spap1

spap1

Favorite films

  • My Dinner with Andre
  • Synecdoche, New York
  • Jeanne Dielman, 23, Quai du Commerce 1080 Bruxelles
  • Meantime

Recent activity

All
  • Bed and Board

    ★★★★

  • The Panic in Needle Park

    ★★★★

  • Rome, Open City

    ★★★★

  • Equinox Flower

    ★★★★

Recent reviews

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  • Bed and Board

    Bed and Board

    ★★★★

    the creeping up of adulthood in the sense that it is lingering around you constantly. 

    as adulthood creeps up on you, your responsibilities move from the size of a small courtyard to become that of the entire world. 

    the film itself seems to exhibit the struggles that an artist may face in that transition to adulthood. the mere facts of life such as money, rent, and stability in work etc. may all seem so trivial and unimportant as you search…

  • The Panic in Needle Park

    The Panic in Needle Park

    ★★★★

    our lives mean a great deal, to us. 

    to anyone else we may be a passing body in the street, a face they wish to avoid looking at, a brief but comforting smile on the train, but we mean nothing to them, absolutely nothing. 

    in this life we are tossed obstacles by the da in matters of work, of relationships, desires, yet each and every one of those are to be dealt with alone. why? because that is exactly the…

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  • Rome, Open City

    Rome, Open City

    ★★★★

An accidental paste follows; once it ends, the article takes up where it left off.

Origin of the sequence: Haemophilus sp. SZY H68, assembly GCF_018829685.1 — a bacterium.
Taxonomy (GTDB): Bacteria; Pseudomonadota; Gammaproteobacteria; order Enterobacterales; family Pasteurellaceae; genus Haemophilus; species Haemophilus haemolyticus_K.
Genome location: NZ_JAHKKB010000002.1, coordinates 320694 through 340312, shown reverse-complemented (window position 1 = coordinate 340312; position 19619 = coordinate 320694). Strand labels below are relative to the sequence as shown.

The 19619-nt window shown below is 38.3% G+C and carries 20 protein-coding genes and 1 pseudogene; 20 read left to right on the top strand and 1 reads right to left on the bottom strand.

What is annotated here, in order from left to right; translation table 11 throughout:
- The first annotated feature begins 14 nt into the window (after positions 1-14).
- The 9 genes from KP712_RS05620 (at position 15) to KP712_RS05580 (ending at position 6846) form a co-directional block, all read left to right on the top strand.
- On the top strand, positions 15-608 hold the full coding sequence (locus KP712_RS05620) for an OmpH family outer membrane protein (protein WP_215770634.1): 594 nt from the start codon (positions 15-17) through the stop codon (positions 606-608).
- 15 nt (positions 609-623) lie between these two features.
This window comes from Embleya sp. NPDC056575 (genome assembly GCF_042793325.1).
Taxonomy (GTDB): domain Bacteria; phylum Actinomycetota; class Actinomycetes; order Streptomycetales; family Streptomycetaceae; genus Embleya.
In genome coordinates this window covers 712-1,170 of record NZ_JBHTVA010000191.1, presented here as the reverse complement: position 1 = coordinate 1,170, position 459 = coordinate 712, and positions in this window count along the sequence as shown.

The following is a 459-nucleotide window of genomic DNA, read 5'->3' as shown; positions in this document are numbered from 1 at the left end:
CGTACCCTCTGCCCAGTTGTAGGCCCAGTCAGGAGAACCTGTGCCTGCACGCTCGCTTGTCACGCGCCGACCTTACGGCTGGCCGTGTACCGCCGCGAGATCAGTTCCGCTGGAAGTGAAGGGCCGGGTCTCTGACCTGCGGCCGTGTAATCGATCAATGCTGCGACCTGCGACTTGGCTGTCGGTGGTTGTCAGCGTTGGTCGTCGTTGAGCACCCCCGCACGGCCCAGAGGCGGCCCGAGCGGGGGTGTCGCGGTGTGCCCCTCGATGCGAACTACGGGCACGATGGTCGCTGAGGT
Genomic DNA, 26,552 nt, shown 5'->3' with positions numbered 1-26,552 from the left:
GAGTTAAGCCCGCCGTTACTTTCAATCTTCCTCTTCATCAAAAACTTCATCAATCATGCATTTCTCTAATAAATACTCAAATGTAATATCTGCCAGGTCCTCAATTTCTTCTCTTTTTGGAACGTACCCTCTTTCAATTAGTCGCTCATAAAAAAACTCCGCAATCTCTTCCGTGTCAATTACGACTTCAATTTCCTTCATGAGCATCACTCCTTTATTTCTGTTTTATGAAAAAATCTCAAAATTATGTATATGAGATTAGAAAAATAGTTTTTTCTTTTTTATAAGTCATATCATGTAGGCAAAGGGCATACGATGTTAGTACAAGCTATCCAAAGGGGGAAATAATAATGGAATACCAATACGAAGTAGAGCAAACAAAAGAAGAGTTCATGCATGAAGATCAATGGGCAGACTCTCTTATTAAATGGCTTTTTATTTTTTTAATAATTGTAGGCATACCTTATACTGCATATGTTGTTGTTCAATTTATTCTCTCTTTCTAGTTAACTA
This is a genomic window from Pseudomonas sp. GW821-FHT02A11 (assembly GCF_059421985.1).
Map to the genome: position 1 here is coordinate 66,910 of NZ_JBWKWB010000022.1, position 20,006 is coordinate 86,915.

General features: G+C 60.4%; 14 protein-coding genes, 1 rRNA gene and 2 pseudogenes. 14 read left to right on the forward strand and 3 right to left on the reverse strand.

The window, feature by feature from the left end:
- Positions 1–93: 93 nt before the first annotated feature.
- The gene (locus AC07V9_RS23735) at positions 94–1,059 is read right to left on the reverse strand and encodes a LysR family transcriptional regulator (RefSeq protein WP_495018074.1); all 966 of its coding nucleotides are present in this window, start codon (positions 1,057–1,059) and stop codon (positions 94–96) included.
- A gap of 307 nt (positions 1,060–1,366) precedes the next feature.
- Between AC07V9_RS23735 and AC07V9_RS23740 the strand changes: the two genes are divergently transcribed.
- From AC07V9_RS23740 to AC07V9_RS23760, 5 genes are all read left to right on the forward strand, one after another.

in doing what could be considered to have ushered in the beginnings of the Italian neorealist movement, Roberto Rossellini created a masterpiece of world cinema. 

    the introduction to this documentary-style filmmaking, allowing those real feelings of horror to seep their way into the realities of true-fiction, creating this effect that you are truly watching the suffering that is occurring before you. 

    i think what is most beautiful, yet obviously very difficult and heartbreaking to watch, is the relentlessness of the…

  • The Long Goodbye

    The Long Goodbye

    ★★★★½

    what lies at the heart, and remains most important, about this film, is the matter of its de-romanticisation of the detective/crime genre by attacking general conventions of the noir genre itself.

    in this sense it presents the apathetic, but strangely morally correct character Philip Marlowe - played by Elliott Gould in probably his best role i’ve ever seen. not to mention it being the best he’s ever looked - but the film makes no apologies for any aggression and endeavours…